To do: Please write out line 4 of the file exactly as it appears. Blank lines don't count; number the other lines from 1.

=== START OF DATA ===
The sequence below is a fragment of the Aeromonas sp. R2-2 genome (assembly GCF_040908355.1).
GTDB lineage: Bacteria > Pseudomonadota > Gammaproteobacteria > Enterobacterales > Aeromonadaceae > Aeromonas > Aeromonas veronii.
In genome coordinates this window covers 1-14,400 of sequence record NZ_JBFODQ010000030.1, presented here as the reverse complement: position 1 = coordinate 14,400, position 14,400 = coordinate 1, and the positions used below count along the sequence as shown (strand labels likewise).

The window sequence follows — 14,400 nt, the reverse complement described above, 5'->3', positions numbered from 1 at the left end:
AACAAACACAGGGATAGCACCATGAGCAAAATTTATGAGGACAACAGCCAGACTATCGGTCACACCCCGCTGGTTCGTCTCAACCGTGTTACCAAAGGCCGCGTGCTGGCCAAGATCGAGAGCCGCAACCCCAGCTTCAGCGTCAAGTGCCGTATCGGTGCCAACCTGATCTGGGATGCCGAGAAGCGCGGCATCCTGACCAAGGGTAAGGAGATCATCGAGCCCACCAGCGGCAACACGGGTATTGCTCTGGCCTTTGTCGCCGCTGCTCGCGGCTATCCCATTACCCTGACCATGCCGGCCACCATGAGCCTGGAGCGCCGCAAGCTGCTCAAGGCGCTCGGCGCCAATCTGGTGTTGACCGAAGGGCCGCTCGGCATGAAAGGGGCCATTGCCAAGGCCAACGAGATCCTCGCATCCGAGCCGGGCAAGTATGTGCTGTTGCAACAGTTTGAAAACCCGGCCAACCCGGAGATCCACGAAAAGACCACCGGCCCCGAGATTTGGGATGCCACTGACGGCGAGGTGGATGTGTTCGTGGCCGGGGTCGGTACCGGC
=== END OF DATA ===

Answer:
The window sequence follows — 14,400 nt, the reverse complement described above, 5'->3', positions numbered from 1 at the left end: